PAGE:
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Permanent URL to this publication: http://dx.doi.org/10.5167/uzh-64580

Bochsler, Daniel; Zollinger, Daniel (2012). Minority representation in a semi-democratic regime: the Georgian case. Democratisation, 19(4):611-641.

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This article suggests that in most semi-democracies, the same solution might not be that favourable to minorities. Many semi-democratic countries either restrict party competition or limit parties of ethnic minorities, including: Azerbaijan, Georgia, Kazakhstan, Kirgistan, Cameron, Equatorial Guinea, Tanzania, Gabon, Kenya, Mauritania, and Congo (Brazzaville). This article highlights the impact of the electoral system and the importance of political plurality and electoral district design in such contexts. The article argues that the interests of minorities are best protected if they can elect their representatives in small, ethnically homogeneous electoral districts. Plurality or majority voting systems offer minorities the possibility to run with independent candidates. The case study in this article elections to municipal councils in Georgia in 2006 under a mixed electoral system seem to reflect the hypothesized pattern.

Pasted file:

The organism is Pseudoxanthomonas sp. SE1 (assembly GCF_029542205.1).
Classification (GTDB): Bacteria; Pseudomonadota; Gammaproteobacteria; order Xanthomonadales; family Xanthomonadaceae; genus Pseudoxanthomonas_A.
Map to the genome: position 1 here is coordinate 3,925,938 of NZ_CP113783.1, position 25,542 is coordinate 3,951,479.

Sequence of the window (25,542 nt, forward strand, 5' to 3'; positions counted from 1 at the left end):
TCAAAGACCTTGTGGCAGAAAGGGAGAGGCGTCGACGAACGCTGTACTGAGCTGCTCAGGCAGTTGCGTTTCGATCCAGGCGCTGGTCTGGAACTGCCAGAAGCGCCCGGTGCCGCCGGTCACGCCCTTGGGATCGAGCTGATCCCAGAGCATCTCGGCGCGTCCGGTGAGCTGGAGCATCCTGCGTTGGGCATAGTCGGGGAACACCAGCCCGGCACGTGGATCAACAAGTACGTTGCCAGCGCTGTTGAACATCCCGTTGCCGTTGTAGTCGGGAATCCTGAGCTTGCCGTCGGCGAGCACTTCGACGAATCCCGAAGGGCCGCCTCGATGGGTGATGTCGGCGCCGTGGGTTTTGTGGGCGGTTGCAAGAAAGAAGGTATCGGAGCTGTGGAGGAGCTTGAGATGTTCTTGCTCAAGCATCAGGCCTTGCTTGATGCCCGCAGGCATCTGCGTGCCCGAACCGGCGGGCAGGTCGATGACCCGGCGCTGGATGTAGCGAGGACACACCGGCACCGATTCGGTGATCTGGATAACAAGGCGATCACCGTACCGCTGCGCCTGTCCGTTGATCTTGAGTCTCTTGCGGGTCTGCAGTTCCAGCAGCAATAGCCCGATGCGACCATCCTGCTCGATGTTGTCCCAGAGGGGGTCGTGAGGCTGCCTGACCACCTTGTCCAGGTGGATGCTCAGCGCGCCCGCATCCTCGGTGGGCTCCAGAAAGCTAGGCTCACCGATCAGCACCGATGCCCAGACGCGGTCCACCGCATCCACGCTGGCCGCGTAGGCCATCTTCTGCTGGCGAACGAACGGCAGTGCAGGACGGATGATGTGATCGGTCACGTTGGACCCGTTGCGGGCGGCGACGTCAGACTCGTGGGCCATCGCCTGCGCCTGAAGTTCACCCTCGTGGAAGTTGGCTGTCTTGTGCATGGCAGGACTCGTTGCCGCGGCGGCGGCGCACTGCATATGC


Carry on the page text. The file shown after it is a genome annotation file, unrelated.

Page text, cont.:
Item Type:Journal Article, refereed, original work
Communities & Collections:06 Faculty of Arts > Institute of Political Science
DDC:320 Political science
Uncontrolled Keywords:elections, democracy, minorities, semi-democracy, Georgia, plurality
Deposited On:12 Sep 2012 14:38
Last Modified:30 Nov 2013 16:20
Free access at:Publisher DOI. An embargo period may apply.
Publisher DOI:10.1080/13510347.2011.605996
Official URL:http://www.tandfonline.com/doi/pdf/10.1080/13510347.2011.605996
Related URLs:http://www.tandfonline.com/toc/fdem20/19/4 (Publisher)
Citations:Web of Science®
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